Bringing the local community together...

A selection of photos from the Clanfield area

Walk of the Week - Walk around East Meon

  • Author: Amble Wobbler; man with two hands, two legs and a dodgy knee
  • Published: 4th April 2019
  • Categories: Blog, Business, Clanfield

Walk of the Week - Walk around East Meon

 Occasional series of local walks: No 4

 Much the most interesting walk I know is this walk around East Meon.  It’s a charming village anyway, with lots of thatched cottages and historic buildings such as the Old Court House. And inside the imposing Norman Church you can see a beautifully carved, mediaeval font.

This walk is best followed in an anti-clockwise direction so that it climaxes with the superb views from the hills above the village. But be warned, there are steep sections and one path can be extremely muddy after wet weather. Nevertheless, with the river, village and countryside to explore you’ll find much to enjoy.

 Start: East Meon High Street

Distance: 4 miles

Time: 2 hours. 

Difficulty: moderate; two short, steep sections with many stiles

 The walk starts where the River Meon accompanies you along the High Street; but keep to your left, for shortly beyond the Isaac Walton pub, you’ll plunge left down a footpath between two cottages.  It feels like you’re going to visit their back gardens, but no, it leads out behind them, passing allotments before returning to the river as it arrives at Frogmore, a delightful hamlet on the outskirts of East Meon.

At Frogmore, where the river disappears under a lane, walk down the road to the oddly titled “Bottle Ale Cottages”, where opposite you climb a stile into a footpath. (Why the unusual name I cannot tell.  There’s no record of a brewery in the village yet spot the ends of 4 bottles in the cottage wall; an old photo confirms they’ve been there at least a century.)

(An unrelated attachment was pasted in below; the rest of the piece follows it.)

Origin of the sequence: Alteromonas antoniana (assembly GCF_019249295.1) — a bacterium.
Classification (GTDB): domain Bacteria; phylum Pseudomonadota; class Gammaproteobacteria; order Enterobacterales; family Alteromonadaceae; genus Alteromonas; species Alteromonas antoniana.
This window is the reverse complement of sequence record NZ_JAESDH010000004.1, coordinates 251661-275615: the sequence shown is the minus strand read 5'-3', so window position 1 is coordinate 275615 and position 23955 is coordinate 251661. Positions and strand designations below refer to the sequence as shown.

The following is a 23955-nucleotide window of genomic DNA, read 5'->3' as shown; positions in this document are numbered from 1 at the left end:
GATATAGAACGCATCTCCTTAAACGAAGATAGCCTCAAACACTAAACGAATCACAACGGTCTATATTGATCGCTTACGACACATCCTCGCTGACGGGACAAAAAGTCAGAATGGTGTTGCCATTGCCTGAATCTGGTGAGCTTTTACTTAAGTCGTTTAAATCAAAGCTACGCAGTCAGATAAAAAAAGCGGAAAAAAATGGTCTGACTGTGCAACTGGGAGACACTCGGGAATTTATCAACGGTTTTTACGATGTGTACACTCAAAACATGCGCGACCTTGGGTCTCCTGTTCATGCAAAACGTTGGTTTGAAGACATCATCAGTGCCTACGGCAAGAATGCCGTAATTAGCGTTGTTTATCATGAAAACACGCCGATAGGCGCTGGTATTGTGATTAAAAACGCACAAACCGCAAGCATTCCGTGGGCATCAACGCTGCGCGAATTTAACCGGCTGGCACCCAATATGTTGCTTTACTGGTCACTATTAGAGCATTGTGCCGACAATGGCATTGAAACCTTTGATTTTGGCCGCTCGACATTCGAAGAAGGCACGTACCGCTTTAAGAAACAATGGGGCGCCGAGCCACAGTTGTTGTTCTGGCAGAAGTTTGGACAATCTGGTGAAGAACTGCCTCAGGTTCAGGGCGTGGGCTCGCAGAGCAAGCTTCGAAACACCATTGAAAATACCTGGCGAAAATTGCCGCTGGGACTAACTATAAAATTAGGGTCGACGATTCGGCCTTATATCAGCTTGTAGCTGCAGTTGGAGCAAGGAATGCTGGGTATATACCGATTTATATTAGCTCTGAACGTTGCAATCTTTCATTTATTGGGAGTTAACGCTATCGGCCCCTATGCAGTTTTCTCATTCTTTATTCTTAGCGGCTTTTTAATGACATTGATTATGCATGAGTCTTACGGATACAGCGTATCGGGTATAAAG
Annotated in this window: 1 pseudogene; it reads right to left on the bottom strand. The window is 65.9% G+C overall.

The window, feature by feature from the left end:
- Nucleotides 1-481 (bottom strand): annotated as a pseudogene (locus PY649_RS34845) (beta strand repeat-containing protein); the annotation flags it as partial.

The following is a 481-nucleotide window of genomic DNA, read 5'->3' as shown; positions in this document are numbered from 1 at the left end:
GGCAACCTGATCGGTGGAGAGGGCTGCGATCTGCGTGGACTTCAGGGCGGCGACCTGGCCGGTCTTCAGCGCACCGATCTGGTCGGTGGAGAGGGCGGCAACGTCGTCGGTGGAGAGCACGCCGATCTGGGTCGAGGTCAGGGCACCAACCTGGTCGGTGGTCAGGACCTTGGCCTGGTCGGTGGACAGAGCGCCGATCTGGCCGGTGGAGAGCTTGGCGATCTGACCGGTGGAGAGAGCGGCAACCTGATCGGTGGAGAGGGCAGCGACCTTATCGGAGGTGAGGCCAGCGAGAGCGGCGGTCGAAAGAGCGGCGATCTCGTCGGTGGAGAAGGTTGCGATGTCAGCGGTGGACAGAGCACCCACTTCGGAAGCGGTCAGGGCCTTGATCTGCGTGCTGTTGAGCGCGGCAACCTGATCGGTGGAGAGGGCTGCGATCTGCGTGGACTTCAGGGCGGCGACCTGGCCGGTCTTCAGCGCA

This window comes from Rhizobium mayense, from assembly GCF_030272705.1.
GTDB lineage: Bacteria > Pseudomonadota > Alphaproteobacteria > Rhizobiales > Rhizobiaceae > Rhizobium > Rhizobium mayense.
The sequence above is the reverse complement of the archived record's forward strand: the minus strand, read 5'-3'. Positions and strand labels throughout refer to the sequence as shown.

Follow the footpath; keeping left at two further footpath junctions until you reach a road, which you must cross to continue up a byway: as indicated above, halfway along this byway it can become very muddy after wet weather, so be sure to wear boots. The track leads you to a path junction of five byways and a footpath.  Here, take the 2nd left path, which heads north to a main road whereupon you walk on the road to Pidham Cottage, where you take the bridleway that surprisingly starts in their garden.

This bridleway rises slowly to woods, where a steep climb zig-zags you up into woods.  Going up, you bear left at a junction, but then turn right at the next, so the path leads you out beside fields. Ahead, you will pass under overhead power lines before you reach the next junction.  Here you turn left as the track rises alongside a hedgerow to the summit of your walk.  At the top, turn right, then left, to follow the farm track all the way to the road at Park Farm.

At Park Farm Cottages, you cross the road to take the footpath opposite; it leads south across Park Hill. This is where the walk gets really interesting as views unfold as you proceed onto the downs.

Firstly, fine views are afforded to your left, then as you bear right, combes drop away in front of you until you’ll notice the village roofs of East Meon with its church coming into view. Then at last, edge your way forward towards the village to gain the best view you can – this is a fascinating viewpoint. You’ll find East Meon set out below you like a model village. You cannot help looking down to see where your walk started from.

Finally, when you walk on, you’ll suddenly descend the downs to find yourself approaching the East Meon Church cemetery, which returns you to the village centre.



If you missed the previous walks - Walk 1 Walk 2 Walk3



View all blogs

Walk of the Week - Walk around East Meon

Related blogs:

Recent blogs: